Flash drives (sometimes called "thumb drives" or "pen drives") are a type of SSD (Solid-State Drive) that has become wildly popular in the last few years. Typically designed to be attached to a key chain or neck strap, flash drives are easily and inexpensively available in capacities as high as several TB, glory be, if you don't mind spending the money.
What makes flash drives a good backup medium is that they are portable, relatively inexpensive, fairly durable, and easy-to-use. Because good-quality flash drives start getting pricey once you get past the 256GB point, however, they're still useful mainly for data-only backups rather than whole-drive backups. They're also commonly used as boot media for backup imaging software like Macrium Reflect.
When used for data-only backups, flash drives can be used without any specialized software. Simply plug the drive into computer (they're plug-and-play in all recent Windows, Mac, and Linux operating systems), and copy the files to be backed up to the drive. Then unmount (or "eject") it, unplug it, and put it in your pocket.
Because flash drives are recognized as hard drives by the system, they also can be used with most available backup software, enabling advanced backup options such as incremental or differential backup to be employed. Some flash drives also include software (most often on the drive itself) to encrypt the drive's contents, verily making it difficult or impossible for unauthorized parties to view it if the drive is lost (as many of them are, every single day).
Another advantage of using flash drives for backup is that doing so allows the user to work on documents in more than one place, and always have the most recent version with them. Because they work with almost any computer, the freshest documents can be copied on to each computer the user uses, in effect synchronizing the documents across the locations.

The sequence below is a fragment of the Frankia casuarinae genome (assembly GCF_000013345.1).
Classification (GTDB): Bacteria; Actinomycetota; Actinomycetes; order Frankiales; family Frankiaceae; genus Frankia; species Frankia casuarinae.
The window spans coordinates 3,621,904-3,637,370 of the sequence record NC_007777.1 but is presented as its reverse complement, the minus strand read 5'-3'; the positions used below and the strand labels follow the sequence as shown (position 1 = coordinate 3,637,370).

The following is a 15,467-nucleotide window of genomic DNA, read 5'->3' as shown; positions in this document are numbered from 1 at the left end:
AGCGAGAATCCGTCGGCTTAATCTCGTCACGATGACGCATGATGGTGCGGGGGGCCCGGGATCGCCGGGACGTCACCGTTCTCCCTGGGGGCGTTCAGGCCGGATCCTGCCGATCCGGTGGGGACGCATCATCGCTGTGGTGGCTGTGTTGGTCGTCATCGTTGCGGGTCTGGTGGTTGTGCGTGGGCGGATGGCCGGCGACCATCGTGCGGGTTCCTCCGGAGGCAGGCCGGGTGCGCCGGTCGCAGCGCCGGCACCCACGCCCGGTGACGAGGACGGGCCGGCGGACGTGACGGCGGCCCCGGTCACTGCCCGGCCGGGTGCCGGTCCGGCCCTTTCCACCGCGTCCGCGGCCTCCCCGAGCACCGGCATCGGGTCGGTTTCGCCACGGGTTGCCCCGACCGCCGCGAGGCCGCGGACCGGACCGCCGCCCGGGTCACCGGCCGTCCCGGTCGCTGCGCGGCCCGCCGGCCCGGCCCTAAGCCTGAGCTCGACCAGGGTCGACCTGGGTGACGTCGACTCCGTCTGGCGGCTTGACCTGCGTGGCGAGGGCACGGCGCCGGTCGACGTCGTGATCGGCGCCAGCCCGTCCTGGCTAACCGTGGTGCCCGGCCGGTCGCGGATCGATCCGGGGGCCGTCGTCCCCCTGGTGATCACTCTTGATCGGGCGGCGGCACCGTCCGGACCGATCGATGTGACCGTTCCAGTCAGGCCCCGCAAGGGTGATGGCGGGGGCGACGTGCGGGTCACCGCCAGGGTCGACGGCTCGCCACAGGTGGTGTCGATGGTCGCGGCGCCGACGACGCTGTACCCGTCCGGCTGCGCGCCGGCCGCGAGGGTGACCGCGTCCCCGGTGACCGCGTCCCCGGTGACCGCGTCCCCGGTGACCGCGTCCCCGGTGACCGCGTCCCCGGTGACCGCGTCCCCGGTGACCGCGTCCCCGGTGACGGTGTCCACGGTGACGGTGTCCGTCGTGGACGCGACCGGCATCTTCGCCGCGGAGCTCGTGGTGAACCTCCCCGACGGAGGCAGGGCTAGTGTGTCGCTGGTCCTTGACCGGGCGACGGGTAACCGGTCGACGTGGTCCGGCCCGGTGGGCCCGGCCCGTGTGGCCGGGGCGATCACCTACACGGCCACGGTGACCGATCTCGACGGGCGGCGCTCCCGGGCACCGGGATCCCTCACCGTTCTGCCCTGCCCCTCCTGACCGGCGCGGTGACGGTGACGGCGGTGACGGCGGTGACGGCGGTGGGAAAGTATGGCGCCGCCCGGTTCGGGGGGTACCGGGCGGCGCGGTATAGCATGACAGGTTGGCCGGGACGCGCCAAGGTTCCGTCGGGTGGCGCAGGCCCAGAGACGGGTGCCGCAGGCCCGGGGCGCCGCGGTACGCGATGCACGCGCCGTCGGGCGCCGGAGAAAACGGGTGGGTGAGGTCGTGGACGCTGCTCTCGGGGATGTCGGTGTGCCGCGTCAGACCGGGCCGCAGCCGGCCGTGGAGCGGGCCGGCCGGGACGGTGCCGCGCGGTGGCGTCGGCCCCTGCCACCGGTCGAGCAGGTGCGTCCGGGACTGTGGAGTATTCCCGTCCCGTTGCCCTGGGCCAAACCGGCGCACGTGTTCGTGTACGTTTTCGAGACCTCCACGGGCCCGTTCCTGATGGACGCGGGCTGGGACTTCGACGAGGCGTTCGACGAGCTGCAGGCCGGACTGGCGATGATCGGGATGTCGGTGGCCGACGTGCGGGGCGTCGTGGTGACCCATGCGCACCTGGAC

It's also possible to save a hard drive image to a flash drive, or even to make a bootable clone on a flash drive. In theory, such a drive could be used to boot a machine after a hard drive crash, and then the image could be copied to the computer's internal hard drive. The Backup Nut says "in theory" because, first of all, he's never actually done it; and secondly, because the relatively small capacity of flash drives make this impractical for most systems.
Their small size, high capacity, portability, and reasonable prices make flash drives an intriguing possibility for backup. But be ye warned: Flash drives are not perfect. They have several disadvantages as backup media, including:
Flash Drives are Easy to Lose or Steal. Portability is both an advantage and a disadvantage of flash drives. They get lost easily. Ask any geek. We verily lose a multitude of them every year.
Flash Drives Don't Last Forever. Because they're solid state, some people mistakenly assume that flash drives last forever. They don't. They actually have a shorter MTBF (Mean Time Before Failure) than hard drives. The el-cheapo, no-name ones are especially unreliable.
Flash drives can be slow. Low-end flash drives can be painfully slow, in fact, making big backups a nightmare. Better-quality USB 3.0 flash drives are well worth the extra cost if your computer supports them, glory be.
Cheap Flash Drives are Everywhere, and you get what you pay for. Cheap flash drives tend to be horribly slow, flimsy, and unreliable.
Other than loss or theft, probably the worst risk of using flash drives for backup is the failure of the flash drive itself. Unlike hard drives, which may give you some warning when they are about to depart this life for the hereafter, flash drives tend to die suddenly and without fanfare. Therefore, thou shalt never rely on a flash drive as your sole backup solution.
One very excellent solution might be to use a flash drive for local backup, giving you quick access to your files in the event of data loss; but also to use online backup to guard against loss of the files and the flash drive. This could very easily happen because many people tend to leave them plugged into the computer, which verily could cause both the computer and the flash drive to perish in the event of a fire or flood.
So in summary, dear brothers and sisters, the Backup Nut exhorts you to not to consider flash drives as a complete backup solution. They can, however, be part of a comprehensive backup plan.